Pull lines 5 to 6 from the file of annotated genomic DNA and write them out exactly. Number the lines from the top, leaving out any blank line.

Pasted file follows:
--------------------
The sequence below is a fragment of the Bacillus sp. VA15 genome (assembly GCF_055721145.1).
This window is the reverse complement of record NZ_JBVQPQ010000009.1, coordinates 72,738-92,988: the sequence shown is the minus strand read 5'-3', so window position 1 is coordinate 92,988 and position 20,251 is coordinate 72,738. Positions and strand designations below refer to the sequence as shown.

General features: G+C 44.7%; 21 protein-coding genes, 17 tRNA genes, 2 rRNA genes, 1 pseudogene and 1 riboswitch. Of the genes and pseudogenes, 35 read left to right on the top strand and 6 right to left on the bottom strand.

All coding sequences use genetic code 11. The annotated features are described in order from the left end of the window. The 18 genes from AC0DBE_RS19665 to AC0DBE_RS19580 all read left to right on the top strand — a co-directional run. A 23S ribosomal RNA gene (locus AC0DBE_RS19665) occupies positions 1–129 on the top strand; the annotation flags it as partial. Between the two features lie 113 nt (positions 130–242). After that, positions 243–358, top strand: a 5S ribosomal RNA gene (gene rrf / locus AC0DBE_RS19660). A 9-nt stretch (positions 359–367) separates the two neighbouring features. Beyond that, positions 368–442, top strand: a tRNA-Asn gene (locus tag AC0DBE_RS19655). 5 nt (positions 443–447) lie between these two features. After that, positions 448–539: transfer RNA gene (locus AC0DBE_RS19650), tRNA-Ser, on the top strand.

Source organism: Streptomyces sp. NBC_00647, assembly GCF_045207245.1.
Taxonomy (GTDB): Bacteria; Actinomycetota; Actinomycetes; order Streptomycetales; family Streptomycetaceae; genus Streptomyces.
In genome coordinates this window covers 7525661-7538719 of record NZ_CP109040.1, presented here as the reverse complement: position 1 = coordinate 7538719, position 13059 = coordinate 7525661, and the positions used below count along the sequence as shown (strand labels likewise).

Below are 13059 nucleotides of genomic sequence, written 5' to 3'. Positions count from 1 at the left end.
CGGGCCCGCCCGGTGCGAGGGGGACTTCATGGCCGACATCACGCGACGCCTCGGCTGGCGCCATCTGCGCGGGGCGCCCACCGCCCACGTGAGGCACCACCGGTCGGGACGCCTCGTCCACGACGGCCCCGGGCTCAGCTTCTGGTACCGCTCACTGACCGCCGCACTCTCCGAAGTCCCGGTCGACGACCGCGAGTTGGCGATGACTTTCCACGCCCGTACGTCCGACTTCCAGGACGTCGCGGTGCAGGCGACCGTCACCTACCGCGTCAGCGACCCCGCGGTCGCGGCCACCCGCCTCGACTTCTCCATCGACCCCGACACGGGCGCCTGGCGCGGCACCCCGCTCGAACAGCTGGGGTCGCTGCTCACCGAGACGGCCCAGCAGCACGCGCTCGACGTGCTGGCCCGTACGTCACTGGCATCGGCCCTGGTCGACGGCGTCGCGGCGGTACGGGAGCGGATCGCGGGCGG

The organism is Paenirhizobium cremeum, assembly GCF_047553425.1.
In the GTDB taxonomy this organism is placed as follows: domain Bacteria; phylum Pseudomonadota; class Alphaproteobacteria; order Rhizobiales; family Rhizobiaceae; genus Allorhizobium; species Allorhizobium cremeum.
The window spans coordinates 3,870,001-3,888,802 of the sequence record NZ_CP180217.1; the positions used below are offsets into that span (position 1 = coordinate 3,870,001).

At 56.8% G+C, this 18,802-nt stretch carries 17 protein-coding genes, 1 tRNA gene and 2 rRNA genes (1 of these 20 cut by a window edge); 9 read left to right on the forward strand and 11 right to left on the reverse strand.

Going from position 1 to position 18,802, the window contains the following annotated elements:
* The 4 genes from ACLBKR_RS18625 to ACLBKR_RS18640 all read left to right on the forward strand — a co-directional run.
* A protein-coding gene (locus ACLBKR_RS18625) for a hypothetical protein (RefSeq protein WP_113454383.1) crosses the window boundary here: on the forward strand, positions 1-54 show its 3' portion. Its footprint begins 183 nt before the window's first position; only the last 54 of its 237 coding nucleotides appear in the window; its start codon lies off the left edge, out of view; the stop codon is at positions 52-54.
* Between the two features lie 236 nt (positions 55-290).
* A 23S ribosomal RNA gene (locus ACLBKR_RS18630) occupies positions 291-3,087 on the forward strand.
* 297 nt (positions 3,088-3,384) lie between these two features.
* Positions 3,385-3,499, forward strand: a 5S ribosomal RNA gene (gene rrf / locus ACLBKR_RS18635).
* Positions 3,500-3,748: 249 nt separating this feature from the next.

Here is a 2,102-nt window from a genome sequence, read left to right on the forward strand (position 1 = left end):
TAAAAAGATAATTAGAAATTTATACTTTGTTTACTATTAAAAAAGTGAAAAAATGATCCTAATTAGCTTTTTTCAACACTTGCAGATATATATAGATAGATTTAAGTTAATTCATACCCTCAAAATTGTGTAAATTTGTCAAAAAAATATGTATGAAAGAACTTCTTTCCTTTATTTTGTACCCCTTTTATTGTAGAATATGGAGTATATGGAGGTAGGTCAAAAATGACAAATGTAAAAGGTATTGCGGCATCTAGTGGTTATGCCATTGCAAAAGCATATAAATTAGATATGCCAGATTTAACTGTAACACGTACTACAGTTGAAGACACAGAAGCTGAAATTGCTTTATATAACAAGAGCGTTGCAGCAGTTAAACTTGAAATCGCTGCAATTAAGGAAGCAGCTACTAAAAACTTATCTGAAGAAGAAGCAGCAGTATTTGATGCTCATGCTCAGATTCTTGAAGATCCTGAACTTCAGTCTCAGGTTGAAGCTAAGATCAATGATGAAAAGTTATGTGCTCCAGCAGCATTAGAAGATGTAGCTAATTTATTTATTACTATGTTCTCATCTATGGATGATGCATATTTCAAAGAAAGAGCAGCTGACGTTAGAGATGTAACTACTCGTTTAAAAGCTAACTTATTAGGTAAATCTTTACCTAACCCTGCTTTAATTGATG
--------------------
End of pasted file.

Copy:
Source organism: Streptomyces sp. NBC_00647, assembly GCF_045207245.1.
Taxonomy (GTDB): Bacteria; Actinomycetota; Actinomycetes; order Streptomycetales; family Streptomycetaceae; genus Streptomyces.